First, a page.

EPA Tier 4

  • News

MTU to showcase green and hi-tech at SMM

JULY 19, 2016 —  Rolls-Royce will be presenting new MTU brand propulsion systems designed to meet IMO III and EPA Tier 4 emission regulations for commercial, offshore and military vessels and yachts

  • News

Propulsion: Powering up your choices

The International Workboat Show in New Orleans, LA, offers the marine industry an ideal time to not only assess the current state of the industry, but also an opportunity to view some of the newest technologies, products, and services. With stricter emissions regulations coming into play in 2016 and operators strongly focused on efficiency and the bottom line, this year’s show saw a number of new power and propulsion technologies unveiled. GE Marine, for example, extended its EPA Tier 4 engine series to include 16- and 12-cylinder V-models, an 8-cylinder inline model, and a 6-cylinder inline model that is currently planned for development.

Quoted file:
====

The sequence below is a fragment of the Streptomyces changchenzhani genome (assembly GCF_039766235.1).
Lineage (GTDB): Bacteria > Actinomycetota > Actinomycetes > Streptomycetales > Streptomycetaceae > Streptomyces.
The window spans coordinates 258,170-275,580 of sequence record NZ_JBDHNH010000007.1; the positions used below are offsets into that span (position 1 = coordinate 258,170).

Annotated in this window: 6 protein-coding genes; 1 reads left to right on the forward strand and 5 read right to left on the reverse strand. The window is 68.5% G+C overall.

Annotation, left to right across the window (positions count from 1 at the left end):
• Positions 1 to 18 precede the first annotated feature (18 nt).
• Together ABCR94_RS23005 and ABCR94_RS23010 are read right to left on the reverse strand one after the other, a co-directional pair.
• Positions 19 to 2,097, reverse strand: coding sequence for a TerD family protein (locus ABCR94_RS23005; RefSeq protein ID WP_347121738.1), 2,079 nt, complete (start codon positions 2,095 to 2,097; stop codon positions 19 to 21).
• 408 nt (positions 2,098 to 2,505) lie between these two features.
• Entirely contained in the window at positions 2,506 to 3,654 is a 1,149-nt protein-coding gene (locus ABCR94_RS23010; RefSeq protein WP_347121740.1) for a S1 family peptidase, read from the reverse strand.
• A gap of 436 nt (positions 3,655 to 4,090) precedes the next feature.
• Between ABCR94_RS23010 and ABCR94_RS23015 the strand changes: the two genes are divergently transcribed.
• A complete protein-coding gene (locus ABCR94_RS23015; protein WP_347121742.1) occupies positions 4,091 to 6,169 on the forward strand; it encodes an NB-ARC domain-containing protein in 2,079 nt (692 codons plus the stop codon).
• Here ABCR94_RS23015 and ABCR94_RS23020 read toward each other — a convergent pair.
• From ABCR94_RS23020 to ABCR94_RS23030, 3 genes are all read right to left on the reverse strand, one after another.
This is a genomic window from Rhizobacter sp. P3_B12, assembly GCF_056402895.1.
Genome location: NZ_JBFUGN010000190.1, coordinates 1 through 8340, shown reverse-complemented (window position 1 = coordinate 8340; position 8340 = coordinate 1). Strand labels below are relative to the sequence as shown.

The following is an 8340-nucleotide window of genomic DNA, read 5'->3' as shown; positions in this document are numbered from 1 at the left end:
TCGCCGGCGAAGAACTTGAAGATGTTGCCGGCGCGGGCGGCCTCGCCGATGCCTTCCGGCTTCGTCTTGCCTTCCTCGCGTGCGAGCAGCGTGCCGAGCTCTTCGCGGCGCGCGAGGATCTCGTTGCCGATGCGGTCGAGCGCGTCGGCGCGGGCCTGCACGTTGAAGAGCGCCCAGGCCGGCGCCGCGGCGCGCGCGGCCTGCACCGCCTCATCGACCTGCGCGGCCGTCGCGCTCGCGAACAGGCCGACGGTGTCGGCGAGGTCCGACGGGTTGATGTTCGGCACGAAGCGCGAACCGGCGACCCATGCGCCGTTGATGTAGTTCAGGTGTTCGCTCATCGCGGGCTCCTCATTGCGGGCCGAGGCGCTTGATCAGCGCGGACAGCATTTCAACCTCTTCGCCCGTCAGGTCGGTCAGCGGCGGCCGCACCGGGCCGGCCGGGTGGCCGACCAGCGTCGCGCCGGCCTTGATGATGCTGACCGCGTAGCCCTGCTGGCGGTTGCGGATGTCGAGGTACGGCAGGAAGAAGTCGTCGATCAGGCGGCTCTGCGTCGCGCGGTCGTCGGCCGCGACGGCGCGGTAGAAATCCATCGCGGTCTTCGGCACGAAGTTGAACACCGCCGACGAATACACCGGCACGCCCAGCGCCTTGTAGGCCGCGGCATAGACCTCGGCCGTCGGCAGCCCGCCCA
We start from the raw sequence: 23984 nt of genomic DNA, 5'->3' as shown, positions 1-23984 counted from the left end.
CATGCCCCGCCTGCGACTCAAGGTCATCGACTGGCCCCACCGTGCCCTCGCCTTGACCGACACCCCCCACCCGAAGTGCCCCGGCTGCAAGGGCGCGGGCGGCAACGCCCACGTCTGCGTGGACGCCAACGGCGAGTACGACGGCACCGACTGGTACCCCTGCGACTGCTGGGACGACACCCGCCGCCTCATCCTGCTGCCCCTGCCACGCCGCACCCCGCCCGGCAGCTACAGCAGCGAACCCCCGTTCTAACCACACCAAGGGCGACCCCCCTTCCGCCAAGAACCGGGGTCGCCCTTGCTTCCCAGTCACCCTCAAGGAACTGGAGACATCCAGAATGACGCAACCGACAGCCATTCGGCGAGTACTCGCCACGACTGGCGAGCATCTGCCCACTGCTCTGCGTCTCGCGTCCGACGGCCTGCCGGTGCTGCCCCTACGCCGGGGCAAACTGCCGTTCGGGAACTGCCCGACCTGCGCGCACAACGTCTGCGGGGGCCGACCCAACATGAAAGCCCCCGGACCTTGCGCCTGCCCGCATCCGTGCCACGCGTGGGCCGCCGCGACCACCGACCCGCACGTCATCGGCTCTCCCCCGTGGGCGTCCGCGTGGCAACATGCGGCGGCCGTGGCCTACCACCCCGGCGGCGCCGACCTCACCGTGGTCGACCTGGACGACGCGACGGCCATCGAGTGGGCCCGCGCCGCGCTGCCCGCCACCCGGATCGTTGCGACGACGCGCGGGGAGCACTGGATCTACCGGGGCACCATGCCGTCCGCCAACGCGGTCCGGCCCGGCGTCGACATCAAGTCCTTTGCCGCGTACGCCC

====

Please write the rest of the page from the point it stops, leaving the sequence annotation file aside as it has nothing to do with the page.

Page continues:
GE says the engine series meets the Environmental Protection Agency’s (EPA) Tier 4 emission standards without the use of urea after-treatment, while maintaining fuel efficiency and service intervals. In addition, the engines have a faster response time to load steps, and a Maximum Continuous Rating (MCR) that is 12 percent higher than their Tier 3 compliant predecessors. 

Coastal tug and barge operator Reinauer Transportation purchased two 12V250MDC Tier 4 diesel engines for its new Articulated Tug Barge (ATB) unit under construction at Senesco Marine in Kingstown, RI. One of the engines was displayed at GE’s booth at the Workboat Show.